Institutionalizing research capacity strengthening in LMICs

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Software Used : : EndNote X6.0.1, Mendeley1.19.4 and Jabref 5.0 during the screening process and Redcap 9.0 for the data extraction. Manual Processing Abstract Background: Evidence on effective strategies to ensure sustainability of research capacity strengthening interventions in low- and middle-income country (LMIC) institutions is lacking. This systematic review identified publications describing research capacity building programs and noted their effect, their contexts, and the mechanisms, processes and social actors employed in them. Methods: We searched online databases for the period 2011-2018. Inclusion criteria were that the publications 1) described the intervention; 2) were implemented in LMICs; 3) were based in, or relevant to, university staff or post docs; 4) aimed to improve research capacity; 5) aimed to effect change at the institutional level. Two reviewers screened titles, abstracts and full text in consecutive rounds, a third resolved disagreements. Two people extracted the data of each full text using a data extraction tool covering data relevant to our question. Results: In total 4052 citations were identified and 19 papers were included, which referred to 14 interventions. Only three interventions mentioned using a conceptual framework to develop their approach and none described using a theory of change to assess outcomes. The most frequent inputs described were some method of formal training, promotion of a research-conducive environment and establishment of research support systems. A range of outcomes were reported, most frequently an increased number of publications and proportion of staff with PhDs. When factors of success were discussed, this was attributed to a rigorous approach to implementation, adequate funding, and local buy-in. Those who mentioned sustainability linked it to availability of funds and local buy-in. The lack of a common lexicon and a framework against which to report outcomes made comparison between initiatives difficult.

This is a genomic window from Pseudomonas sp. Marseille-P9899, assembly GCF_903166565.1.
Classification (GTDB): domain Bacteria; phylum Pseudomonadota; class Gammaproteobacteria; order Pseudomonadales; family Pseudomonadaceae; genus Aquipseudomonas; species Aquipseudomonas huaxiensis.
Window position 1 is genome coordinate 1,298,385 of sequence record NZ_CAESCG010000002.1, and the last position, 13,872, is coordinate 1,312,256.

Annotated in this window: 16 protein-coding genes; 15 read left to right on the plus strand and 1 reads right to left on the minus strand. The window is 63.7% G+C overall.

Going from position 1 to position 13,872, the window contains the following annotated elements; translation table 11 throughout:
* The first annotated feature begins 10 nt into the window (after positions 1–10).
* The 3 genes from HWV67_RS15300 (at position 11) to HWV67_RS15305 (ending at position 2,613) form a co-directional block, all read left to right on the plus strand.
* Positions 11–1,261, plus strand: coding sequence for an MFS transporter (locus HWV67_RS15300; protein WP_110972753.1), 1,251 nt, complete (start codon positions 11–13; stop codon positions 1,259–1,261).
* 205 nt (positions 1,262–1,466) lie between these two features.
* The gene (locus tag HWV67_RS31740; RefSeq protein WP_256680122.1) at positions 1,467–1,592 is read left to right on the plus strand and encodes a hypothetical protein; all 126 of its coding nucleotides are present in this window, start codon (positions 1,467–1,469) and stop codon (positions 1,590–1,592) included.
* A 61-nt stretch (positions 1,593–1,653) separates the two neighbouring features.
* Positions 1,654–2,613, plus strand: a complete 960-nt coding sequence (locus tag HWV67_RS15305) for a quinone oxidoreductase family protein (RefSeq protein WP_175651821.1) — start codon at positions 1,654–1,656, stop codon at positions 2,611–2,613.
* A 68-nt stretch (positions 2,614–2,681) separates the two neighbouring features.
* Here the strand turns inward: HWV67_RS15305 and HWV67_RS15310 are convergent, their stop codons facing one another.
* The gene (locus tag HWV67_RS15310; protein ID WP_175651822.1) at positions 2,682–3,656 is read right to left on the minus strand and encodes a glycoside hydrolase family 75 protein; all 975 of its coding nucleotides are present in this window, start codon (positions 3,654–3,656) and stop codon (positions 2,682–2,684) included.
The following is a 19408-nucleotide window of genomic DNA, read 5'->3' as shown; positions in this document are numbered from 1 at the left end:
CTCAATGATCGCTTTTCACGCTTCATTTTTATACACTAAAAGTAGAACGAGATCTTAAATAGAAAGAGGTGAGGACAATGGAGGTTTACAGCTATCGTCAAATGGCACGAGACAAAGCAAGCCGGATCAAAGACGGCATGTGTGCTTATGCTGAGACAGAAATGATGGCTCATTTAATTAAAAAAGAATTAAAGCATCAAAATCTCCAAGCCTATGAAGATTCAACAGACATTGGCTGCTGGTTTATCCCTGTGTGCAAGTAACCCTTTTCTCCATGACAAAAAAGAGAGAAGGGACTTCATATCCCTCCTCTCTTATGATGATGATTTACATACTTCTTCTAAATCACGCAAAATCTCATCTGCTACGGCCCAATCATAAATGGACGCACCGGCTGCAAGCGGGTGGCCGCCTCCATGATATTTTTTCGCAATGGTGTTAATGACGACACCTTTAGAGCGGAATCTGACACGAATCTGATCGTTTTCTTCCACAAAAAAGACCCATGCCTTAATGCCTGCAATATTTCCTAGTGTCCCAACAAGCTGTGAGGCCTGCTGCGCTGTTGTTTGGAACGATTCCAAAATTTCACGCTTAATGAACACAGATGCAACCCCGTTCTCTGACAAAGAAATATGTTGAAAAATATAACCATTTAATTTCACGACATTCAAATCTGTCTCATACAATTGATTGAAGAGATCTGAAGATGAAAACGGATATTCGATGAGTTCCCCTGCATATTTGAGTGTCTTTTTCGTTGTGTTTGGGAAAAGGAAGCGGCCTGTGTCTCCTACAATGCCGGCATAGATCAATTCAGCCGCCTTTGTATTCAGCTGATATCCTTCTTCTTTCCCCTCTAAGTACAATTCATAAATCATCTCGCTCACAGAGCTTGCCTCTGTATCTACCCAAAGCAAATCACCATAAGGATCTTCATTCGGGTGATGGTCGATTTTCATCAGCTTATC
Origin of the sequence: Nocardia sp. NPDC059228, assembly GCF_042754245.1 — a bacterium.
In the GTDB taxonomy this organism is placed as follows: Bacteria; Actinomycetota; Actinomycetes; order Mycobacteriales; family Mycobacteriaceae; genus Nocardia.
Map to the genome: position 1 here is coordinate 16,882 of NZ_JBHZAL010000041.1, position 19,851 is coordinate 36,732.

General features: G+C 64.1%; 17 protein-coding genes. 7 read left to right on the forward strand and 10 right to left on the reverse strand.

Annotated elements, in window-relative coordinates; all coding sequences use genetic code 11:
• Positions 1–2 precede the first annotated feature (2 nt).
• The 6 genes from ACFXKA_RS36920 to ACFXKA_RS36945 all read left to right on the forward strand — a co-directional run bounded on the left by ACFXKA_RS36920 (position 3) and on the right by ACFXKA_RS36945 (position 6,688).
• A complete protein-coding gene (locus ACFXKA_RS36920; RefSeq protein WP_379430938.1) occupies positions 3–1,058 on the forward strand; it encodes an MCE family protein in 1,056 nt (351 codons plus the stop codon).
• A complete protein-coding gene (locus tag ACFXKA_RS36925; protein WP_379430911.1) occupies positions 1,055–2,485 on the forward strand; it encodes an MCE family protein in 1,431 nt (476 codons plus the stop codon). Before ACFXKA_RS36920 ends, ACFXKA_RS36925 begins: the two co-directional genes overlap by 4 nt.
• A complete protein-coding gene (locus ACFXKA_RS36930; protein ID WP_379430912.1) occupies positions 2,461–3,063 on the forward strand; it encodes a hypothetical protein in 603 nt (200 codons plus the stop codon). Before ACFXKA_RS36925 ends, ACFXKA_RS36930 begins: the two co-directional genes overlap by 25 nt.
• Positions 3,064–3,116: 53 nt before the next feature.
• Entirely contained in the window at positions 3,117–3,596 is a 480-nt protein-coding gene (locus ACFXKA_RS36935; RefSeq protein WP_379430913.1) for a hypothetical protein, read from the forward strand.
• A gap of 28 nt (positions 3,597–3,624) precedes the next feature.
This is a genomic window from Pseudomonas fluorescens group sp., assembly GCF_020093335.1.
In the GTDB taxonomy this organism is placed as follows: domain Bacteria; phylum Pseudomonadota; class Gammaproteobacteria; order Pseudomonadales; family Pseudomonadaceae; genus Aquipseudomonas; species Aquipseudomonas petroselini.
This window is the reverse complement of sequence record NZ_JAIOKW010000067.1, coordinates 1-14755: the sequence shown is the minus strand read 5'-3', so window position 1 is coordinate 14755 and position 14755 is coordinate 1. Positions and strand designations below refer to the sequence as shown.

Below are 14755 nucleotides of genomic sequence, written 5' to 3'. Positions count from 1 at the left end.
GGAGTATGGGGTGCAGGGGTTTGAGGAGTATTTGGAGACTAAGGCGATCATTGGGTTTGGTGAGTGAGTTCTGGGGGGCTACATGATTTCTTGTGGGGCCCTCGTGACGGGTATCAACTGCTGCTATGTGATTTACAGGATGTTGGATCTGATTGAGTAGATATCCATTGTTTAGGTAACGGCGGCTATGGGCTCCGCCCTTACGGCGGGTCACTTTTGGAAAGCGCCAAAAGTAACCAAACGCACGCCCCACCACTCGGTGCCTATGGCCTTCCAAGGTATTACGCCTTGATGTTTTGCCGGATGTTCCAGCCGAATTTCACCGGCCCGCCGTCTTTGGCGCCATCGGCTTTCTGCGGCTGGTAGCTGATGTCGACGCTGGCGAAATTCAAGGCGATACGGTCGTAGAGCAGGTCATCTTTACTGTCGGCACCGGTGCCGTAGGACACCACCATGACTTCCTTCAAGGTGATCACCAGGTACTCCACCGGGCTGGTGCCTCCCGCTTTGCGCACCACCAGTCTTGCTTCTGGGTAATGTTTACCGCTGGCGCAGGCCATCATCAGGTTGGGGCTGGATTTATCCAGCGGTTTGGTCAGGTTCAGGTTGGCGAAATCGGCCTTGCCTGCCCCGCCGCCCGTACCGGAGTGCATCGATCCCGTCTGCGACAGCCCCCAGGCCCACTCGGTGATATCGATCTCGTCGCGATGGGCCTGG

The Consortium for Advanced Research Training in Africa (CARTA) is jointly led by the African Population and Health Research Center and the University of the Witwatersrand and funded by the Carnegie Corporation of New York [B 8606.R02], Sida [54100029], and the DELTAS Africa Initiative [107768]. The DELTAS Africa Initiative is an independent funding scheme of the African Academy of Sciences (AAS)’s Alliance for Accelerating Excellence in Science in Africa (AESA) and supported by the New Partnership for Africa’s Development Planning and Coordinating Agency (NEPAD Agency) with funding from the Wellcome Trust (UK) and the UK government. During a significant part of the time in which this work was done, SF was supported by a Fullbright Senior Fellow Award at the University of Southern California, an award from the Oppenheimer Memorial Trust and an Anderson Capelli fellowship.